Today (5/6) marks the official release of Secrets, Sierra Hull’s debut on Rounder. This sixteen year old wunderkind has been wowing audiences for at least the past six years, sitting in with leading artists like Alison Krauss, Sam Bush, Ricky Skaggs and Mountain Heart, and with her own road band Highway 111.
I first saw her in person at IBMA in 2003. Sierra seemed barely big enough to hold a mandolin – in fact it nearly dwarfed her – but the then twelve year old was confidently jamming with Ronald Inscore and mando-legend Herschel Sizemore as though it was a common occurrence. She more than held her own and left everyone in the room stunned into silence, wondering how she could be that proficient at her age, and where the music would take her.
In fact, it is plainly impossible to avoid comparisons between Secrets and the early CDs from young artists like Alison Krauss and Chris Thile, both of whom started recording as teens and have gone on to establish themselves as major players in acoustic music. They both saw their debut releases on major independent labels, but neither Thile’s Leading Off nor Krauss’ Too Late To Cry saw the degree of media promotion or pent-up anticipation that Hull’s debut has garnered.
We had the chance to discuss Secrets, and Sierra-as-artist, with co-producer Ron Block, banjo and guitarist with Alison Krauss & Union Station, and one of the more thoughtful, insightful artists in our music. Our first question was about the above mentioned subject: the inevitable comparisons to Alison, and what is was like producing someone so relatively “green” in the studio.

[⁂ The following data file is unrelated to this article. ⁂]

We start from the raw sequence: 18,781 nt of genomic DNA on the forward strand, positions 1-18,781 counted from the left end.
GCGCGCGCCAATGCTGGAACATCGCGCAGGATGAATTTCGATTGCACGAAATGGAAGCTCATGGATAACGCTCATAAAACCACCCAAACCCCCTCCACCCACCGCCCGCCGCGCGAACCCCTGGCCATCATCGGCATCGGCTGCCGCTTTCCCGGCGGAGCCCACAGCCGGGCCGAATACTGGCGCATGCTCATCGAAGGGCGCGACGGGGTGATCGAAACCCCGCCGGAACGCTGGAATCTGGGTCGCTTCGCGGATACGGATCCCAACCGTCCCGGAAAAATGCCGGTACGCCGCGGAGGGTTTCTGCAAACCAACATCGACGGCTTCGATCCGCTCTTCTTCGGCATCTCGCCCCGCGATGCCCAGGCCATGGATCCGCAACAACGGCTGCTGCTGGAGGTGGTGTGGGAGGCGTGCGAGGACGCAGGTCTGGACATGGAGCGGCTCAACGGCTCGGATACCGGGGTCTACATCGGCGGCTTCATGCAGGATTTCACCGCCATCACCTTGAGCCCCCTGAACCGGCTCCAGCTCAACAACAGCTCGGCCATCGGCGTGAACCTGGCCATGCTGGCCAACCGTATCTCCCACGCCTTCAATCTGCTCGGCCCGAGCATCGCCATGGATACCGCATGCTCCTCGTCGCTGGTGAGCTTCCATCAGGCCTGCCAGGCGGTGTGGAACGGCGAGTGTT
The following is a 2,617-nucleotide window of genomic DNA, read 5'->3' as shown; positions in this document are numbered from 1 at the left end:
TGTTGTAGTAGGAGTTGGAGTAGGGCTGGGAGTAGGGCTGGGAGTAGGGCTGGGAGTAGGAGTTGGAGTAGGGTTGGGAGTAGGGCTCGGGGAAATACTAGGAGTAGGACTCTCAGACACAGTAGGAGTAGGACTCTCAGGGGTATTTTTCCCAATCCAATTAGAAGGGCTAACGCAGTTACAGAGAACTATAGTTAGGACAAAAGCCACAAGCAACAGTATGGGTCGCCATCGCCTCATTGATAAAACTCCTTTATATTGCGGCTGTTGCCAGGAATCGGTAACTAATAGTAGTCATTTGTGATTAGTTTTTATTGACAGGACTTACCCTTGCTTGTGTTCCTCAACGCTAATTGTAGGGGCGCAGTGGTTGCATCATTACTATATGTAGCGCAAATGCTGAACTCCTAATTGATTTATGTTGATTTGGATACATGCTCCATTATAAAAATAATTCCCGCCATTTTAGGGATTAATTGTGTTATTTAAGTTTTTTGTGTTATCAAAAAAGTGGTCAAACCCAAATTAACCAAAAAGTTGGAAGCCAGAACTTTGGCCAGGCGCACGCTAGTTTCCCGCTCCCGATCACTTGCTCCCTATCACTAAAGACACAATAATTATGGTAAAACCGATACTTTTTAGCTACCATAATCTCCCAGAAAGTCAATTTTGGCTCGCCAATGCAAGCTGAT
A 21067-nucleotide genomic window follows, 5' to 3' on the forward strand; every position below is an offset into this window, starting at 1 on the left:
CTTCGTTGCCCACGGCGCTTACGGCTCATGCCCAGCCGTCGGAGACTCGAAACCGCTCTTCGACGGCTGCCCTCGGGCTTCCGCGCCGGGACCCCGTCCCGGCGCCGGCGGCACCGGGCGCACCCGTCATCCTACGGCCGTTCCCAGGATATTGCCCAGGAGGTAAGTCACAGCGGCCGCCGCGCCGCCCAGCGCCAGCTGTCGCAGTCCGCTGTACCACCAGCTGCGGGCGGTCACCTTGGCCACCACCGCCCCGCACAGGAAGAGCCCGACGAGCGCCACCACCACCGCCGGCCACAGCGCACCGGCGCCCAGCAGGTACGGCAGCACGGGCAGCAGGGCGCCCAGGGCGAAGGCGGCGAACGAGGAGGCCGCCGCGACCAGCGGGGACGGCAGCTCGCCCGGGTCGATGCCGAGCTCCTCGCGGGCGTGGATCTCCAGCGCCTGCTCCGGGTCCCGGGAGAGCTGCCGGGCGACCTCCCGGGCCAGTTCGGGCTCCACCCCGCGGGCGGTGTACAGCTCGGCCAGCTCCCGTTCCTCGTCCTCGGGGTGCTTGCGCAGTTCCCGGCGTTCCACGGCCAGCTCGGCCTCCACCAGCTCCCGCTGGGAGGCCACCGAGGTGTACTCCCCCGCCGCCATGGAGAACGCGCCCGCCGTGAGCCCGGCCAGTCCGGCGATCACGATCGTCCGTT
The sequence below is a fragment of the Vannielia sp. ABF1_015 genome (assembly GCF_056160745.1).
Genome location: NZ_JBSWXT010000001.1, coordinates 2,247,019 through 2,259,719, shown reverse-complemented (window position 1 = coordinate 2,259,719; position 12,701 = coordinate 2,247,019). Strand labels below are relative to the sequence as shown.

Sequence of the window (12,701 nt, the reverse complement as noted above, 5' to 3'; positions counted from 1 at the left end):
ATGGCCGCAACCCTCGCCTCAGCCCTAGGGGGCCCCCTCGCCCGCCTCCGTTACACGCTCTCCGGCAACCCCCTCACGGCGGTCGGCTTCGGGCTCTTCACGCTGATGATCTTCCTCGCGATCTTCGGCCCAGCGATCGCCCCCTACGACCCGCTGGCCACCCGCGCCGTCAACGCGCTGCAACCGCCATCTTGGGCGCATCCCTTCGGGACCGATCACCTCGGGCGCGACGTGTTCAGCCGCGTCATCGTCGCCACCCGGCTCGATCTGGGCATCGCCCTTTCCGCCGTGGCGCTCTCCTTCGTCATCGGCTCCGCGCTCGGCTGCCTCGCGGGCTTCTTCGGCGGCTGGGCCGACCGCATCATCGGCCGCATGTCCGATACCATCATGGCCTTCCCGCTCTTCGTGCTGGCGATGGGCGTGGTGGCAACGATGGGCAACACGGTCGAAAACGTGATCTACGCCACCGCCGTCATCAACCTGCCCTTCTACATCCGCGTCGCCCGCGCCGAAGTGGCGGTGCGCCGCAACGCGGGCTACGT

“Sierra has had Alison to listen to, and she has paid attention to Alison’s musical sensibilities, so her ear is well developed for her age.
Early on I found Sierra to have a keen vision of her own – my job was to facilitate that. I did of course have my own ideas and input, and gave guidance throughout the process. In the end I couldn’t put ‘Produced by Ron Block’ because it was produced by both of us.”
Though Secrets is being promoted as her first release, Sierra did have one earlier CD, Angel Mountain, which came out in 2002. It was an all-instrumental project, while the new CD has her presented as a vocalist. We asked Ron if he felt it was fair to view Secrets as Sierra’s actual debut, and how a critical listener might best approach her music.
“It is a real debut, but it helps if people keep in mind that she is going to grow and change. Every aspect of what she does is only going to get better. Sometimes cd reviews talk as though an artist is what he is and has no capacity to grow or change; that idea in the mind of the reviewer is where some of the most discouraging reviews come from.
In order to truly review any art, one has to first receive it. That means in listening we can’t listen through a cd one time simply or the purpose of reviewing it; we have to first take it in, receive it in a spirit of openness, and shut off our critical faculty for at least a listen or two. Too often reviewers listen to a thing once, compare it in their minds as they listen to other things, and often force their own ideas on the work: ‘What The Recording Ought To Have Been According To Me.’ I’ve seen that happen in reviews: ‘It isn’t all bluegrass, or I wanted him to do some other kind of record; I was disappointed, and therefore I’m giving it 2 stars.’ It’s essentially like being in a conversation where the other person doesn’t really hear what you mean, but is only interested in what he wants to say about the words you’re using.